Like most moms, I do it all. I cook, clean up toys, chauffeur, stay at home, pop into to the office, support, cheer, play, and never take time for myself. My husband's demanding job does not allow me to make evening girly plans, because I can not count on when he will be home to watch Amelia. Going out on weekends would mean rarely seeing him and barely having time as the three of us. So I suck it up and do it all. I get tired and lose all patience; I am a troll when tired. Moving, of course, has put me into an even deeper realm of stress and fatigue. But I trudge through it.
Trudge, trudge, trudge.
Miserable, sore, and troll-like.
Today was an especially bad day. House selling issues, work issues, moving, packing, added to not feeling well and utter exhaustion from the crushing weight of stress on my shoulders... not cool. Not cool at all.
This evening, while I was nearly elbow deep in dishes and suds, she collided into me. Sweet five-year-old Amelia grabbed me tightly around the butt for a surprise hug. She hugged and patted me, then in a sweet voice asked, "Mommy? What can I do to help? I don't want you to do it all by yourself anymore."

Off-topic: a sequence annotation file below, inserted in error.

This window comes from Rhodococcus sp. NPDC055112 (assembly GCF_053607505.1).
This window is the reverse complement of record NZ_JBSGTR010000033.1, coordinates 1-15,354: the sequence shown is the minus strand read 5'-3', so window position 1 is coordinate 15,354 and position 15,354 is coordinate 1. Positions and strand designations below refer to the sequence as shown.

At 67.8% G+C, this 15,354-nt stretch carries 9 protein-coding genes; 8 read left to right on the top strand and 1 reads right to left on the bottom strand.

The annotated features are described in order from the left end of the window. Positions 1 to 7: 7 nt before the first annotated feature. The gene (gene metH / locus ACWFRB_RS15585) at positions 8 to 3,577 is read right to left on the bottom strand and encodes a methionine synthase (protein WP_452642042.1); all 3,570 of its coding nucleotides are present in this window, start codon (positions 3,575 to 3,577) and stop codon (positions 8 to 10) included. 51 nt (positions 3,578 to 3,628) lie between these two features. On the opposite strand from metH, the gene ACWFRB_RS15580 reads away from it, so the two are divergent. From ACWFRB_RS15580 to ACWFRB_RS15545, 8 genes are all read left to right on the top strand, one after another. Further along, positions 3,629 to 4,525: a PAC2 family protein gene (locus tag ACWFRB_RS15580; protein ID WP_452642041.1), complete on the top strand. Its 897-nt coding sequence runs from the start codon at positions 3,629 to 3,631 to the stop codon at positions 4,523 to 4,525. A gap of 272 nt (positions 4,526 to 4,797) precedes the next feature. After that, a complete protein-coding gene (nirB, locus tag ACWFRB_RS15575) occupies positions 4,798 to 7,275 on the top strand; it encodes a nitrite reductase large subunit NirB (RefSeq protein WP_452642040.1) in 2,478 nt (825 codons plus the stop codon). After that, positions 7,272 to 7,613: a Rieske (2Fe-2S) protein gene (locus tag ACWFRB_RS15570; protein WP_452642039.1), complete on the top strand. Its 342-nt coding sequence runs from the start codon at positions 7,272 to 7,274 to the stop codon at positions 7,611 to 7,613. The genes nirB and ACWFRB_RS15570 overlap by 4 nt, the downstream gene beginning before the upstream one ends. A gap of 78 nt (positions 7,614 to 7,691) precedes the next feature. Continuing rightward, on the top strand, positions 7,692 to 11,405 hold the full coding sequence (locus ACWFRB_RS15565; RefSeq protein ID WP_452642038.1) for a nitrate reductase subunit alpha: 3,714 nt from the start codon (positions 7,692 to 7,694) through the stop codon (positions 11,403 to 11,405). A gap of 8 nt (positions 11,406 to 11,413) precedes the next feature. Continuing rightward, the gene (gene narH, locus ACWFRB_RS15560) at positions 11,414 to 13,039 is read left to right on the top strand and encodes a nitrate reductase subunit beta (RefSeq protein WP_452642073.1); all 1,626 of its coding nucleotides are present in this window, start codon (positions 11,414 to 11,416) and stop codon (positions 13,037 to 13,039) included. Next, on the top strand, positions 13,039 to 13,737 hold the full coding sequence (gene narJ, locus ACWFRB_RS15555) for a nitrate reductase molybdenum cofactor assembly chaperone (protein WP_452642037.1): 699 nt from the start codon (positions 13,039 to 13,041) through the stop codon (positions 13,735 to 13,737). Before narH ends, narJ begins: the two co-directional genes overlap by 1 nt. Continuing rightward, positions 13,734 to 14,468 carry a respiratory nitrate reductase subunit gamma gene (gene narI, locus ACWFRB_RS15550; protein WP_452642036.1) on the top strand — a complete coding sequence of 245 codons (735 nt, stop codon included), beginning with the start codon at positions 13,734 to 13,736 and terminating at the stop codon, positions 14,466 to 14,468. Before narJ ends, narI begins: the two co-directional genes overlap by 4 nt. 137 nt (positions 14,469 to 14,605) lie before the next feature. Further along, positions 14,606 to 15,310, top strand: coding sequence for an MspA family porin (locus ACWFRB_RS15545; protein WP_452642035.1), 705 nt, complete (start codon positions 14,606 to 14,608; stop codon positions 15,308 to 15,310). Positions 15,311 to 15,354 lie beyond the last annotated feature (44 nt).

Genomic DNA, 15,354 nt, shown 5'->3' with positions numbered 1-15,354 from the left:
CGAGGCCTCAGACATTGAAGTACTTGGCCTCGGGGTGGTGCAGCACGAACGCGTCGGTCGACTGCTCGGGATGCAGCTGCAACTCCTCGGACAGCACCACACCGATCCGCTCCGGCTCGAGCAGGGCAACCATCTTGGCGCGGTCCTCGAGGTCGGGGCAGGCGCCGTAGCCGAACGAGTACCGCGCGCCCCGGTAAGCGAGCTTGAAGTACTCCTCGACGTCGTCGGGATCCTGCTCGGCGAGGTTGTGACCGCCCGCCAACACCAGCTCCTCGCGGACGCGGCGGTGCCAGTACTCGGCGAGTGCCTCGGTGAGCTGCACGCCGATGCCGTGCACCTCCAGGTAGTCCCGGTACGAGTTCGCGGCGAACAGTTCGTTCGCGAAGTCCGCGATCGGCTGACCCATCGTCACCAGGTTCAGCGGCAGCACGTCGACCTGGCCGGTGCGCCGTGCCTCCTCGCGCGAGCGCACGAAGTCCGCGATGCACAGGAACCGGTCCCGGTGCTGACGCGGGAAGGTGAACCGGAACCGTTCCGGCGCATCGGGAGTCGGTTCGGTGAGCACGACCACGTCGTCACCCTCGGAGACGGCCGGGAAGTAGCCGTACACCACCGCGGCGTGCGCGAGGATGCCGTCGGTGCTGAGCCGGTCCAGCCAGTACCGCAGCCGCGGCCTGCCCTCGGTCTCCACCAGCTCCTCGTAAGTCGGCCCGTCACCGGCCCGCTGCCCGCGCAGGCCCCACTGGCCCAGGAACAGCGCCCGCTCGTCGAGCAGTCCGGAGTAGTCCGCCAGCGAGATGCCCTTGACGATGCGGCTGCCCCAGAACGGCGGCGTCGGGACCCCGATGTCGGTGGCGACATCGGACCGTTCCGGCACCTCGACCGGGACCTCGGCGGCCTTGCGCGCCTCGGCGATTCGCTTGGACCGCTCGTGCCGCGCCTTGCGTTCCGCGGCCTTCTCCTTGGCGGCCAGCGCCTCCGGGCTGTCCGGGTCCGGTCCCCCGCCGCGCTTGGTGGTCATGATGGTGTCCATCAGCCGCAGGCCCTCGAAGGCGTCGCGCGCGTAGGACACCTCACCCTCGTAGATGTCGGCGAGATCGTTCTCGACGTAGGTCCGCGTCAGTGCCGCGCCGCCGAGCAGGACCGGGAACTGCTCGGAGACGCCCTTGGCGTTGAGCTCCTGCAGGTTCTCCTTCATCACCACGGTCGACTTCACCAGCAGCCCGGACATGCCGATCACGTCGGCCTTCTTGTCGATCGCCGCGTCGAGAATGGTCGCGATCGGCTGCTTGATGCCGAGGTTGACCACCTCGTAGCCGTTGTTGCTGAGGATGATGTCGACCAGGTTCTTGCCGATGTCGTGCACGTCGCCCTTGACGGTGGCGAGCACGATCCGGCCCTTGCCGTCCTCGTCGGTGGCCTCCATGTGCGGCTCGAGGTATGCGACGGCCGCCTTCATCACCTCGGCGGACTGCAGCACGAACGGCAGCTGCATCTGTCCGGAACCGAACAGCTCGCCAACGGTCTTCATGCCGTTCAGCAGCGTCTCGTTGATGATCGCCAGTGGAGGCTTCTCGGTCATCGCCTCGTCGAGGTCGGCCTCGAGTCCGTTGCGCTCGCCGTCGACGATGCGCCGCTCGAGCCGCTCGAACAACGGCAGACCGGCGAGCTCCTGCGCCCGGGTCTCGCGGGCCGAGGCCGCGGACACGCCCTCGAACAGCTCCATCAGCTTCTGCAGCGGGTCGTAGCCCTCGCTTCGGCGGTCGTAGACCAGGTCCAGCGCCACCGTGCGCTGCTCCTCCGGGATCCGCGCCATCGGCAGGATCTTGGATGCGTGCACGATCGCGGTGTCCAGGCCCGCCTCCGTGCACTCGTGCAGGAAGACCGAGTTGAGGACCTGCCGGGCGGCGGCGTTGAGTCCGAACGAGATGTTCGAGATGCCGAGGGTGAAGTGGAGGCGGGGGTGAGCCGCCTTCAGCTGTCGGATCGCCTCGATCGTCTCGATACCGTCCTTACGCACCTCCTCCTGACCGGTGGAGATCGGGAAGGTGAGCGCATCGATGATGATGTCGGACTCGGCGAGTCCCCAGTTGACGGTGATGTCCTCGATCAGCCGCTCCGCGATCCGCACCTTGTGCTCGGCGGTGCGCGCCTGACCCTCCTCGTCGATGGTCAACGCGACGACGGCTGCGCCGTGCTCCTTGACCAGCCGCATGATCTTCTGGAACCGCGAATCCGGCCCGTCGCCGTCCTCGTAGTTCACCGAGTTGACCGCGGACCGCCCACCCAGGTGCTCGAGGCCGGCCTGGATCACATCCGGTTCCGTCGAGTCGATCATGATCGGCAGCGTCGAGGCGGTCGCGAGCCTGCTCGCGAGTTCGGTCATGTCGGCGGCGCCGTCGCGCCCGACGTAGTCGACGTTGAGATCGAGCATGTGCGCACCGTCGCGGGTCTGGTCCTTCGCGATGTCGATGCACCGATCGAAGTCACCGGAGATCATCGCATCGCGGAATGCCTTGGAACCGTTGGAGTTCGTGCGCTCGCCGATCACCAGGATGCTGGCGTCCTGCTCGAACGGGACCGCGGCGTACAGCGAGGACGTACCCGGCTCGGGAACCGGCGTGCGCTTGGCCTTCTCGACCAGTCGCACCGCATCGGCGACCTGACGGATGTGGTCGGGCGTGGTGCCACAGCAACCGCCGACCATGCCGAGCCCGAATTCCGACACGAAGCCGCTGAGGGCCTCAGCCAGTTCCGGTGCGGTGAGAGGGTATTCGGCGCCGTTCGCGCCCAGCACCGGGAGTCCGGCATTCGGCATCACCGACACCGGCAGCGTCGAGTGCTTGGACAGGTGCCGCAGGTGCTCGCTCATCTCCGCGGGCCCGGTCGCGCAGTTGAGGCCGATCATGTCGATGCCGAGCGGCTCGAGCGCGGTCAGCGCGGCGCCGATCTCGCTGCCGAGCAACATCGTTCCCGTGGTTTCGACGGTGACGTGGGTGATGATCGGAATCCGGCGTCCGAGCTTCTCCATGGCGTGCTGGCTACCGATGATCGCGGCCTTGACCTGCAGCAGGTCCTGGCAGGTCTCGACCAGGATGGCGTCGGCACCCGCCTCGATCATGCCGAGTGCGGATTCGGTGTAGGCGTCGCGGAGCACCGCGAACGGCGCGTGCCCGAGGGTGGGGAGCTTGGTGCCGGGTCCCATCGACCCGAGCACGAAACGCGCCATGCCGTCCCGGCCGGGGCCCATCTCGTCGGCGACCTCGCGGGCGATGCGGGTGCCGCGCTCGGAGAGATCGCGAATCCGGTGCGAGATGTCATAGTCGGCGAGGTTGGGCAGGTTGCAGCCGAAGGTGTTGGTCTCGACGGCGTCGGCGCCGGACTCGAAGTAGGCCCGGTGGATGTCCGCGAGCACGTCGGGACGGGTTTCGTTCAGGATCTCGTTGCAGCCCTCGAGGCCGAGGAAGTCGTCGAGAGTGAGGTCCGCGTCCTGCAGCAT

I have been too consumed with chores to utter a plea for help. My child did it for me. With all her heart, she wanted to help.
Here comes the lightbulb moment....
I let her help.
She helped me pack up her bedroom. She proudly and cautiously wrapped her self-painted ceramic creations in tissue paper. She strategically placed things in a box to maximize space. She said "goodbye for now" to beloved stuffed animals and toys so we could be ready to move them out.
At bedtime, she thanked me.
SHE thanked ME.
Perhaps it is time to back off a bit as waitress and maid. Perhaps it is time for me to give up some control and let my daughter help. She WANTS to help. She knows it makes me happy; I know now that it gives her satisfaction. She handled breakable items with precision, brimming with excitement over doing a grown-up job. Together, we had fun packing. I was able to get things done without pushing aside her needs for attention. Win-win.
I needed a five-year-old to teach me that.